264 F. 470 (9th Cir. 1920), 3235, Knudsen v. Domestic Utilities Mfg. Co.
|Citation:||264 F. 470|
|Party Name:||KNUDSEN v. DOMESTIC UTILITIES MFG. CO. et al.|
|Case Date:||April 05, 1920|
|Court:||United States Courts of Appeals, Court of Appeals for the Ninth Circuit|
Rehearing Denied May 17, 1920.
Robert L. Hubbard, of Los Angeles, Cal., for plaintiff in error.
Davis, Kemp & Post, R. W. Kemp, and Kemp & Clewett, all of Los Angeles, Cal., for defendants in error.
The plaintiff in error entered into a contract with the Domestic Utilities Manufacturing Company, a corporation, hereinafter called 'the Company,' wherein, in consideration of $5,000 paid to the Company by the plaintiff, the latter sold to her as its agent 1,667 'vacuum clothes washers.' The contract provided that the plaintiff might sell said washers at retail at a price not less than $3.50 for each, and it gave her the right to make as many sales at wholesale as she could successfully solicit, upon contracts in every way identical with the contract between her and the Company, and it provided that those contracts might be for 50 washers for $150, 167 for $500, 334 for $1,000, 834 for $2,500, or 1,667 for $5,000, and that upon each sale of lots as so specified the plaintiff should receive commissions from the Company of approximately two-thirds of the said specified sums. The contract contained very numerous provisions which, for the purposes of this case need not be alluded to. It was executed on July 7, 1911.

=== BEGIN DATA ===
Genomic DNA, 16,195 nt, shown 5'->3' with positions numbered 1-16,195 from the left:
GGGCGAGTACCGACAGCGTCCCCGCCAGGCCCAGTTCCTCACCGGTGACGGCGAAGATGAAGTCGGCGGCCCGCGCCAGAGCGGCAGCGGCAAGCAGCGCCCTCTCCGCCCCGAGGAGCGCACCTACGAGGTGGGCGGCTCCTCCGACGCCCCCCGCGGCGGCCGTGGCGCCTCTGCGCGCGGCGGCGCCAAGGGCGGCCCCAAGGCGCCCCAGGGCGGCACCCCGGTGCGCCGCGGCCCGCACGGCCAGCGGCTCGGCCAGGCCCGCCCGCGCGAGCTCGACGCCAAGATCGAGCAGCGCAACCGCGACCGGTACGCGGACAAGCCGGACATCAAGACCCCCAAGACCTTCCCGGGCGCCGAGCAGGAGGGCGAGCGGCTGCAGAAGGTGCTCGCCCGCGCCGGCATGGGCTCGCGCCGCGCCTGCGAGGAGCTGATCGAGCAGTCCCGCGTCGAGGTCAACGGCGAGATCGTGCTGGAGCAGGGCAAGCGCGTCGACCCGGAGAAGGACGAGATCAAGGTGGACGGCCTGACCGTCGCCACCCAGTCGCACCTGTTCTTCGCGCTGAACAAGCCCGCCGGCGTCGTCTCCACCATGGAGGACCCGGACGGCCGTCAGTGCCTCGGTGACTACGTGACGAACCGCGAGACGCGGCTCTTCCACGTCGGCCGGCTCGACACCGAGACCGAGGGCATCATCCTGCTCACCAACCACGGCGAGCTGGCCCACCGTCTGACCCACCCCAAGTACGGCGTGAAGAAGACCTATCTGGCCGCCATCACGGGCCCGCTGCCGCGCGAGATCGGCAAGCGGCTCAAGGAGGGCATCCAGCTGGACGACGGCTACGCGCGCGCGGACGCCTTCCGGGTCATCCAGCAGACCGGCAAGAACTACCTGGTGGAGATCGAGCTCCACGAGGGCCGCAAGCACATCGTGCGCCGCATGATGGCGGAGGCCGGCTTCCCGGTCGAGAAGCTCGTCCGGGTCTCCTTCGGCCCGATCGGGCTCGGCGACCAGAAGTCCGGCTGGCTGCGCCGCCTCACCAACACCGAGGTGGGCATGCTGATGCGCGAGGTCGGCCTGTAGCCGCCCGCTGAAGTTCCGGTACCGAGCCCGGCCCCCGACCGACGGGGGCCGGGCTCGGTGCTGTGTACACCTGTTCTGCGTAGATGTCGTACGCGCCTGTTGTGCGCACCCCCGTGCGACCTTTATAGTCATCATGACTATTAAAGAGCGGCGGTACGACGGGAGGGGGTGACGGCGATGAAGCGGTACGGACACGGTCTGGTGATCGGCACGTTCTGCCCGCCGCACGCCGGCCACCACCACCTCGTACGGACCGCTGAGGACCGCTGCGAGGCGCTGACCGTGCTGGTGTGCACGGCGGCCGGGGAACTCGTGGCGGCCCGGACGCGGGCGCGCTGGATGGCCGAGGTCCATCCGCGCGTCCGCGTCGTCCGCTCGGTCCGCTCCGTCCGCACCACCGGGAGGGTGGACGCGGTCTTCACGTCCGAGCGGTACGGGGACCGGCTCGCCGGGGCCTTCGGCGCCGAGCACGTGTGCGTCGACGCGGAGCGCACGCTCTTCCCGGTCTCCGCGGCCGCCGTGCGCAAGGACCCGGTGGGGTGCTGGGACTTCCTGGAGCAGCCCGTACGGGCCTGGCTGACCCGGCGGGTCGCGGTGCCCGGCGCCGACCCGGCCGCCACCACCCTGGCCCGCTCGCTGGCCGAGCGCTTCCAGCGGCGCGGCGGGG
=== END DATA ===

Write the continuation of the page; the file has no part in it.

On January 26, 1915, the plaintiff brought her action in the court below, setting up the execution of the contract, alleging that she entered upon the performance thereof, whereby she was put to large outlay and expense in traveling and otherwise establishing places for the sale of the Company's goods in various cities throughout the United States, spending large sums of money in so doing; that she paid to the Company large sums of money for a large number of clothes washers, and directed the Company to ship the same to various persons at various points, but that the washers were never delivered, and the Company failed and refused to perform its contract with the plaintiff, and refused to deliver to her or to ship to her order the 1,667 vacuum washers so bought by her in her contract; that the Company held back and refused and neglected to ship to her order, as required by the terms of the contract, more than 30,000 of vacuum clothes washers which she had sold; that she sold 36,000 of said washers, and the Company never delivered more than 4,000 thereof; that in order to carry out her contracts with customers she was compelled to and did establish manufactories and manufactured washers; and that in fact the Company was not endeavoring to manufacture washers to comply with its contract with her and other contract holders of the same class.
The complaint further alleged that the Company and the individual defendants conspired to cheat and swindle the plaintiff by their paper circulars and booklets and other literature, wherein they represented, and plaintiff was led to believe, that the Company was actually engaged in the manufacture and sale at wholesale and retail of vacuum clothes washers, etc., to its agents and their customers; that such statements and representations and pretenses were false, were sham and deceit, and worked a fraud upon the plaintiff...
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